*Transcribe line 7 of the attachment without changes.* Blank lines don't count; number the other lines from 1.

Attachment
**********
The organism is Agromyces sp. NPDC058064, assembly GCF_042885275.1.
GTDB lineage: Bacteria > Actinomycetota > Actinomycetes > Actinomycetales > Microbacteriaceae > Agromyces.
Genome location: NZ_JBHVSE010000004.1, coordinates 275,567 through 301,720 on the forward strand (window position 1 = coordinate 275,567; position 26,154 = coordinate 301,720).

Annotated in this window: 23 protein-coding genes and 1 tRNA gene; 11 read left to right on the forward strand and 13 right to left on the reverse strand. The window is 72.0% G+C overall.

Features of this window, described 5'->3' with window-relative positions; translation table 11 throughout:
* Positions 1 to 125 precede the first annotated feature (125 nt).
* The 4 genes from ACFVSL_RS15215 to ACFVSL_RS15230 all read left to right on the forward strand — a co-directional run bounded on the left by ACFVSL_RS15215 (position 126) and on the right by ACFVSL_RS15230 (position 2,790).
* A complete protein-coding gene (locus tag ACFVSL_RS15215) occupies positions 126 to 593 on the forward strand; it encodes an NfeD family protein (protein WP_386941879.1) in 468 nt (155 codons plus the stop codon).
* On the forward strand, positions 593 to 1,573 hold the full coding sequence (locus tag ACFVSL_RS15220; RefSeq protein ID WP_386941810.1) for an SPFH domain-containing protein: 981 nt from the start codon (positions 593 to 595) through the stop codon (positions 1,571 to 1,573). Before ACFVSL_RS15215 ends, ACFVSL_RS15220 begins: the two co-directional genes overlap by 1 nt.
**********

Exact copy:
* The 4 genes from ACFVSL_RS15215 to ACFVSL_RS15230 all read left to right on the forward strand — a co-directional run bounded on the left by ACFVSL_RS15215 (position 126) and on the right by ACFVSL_RS15230 (position 2,790).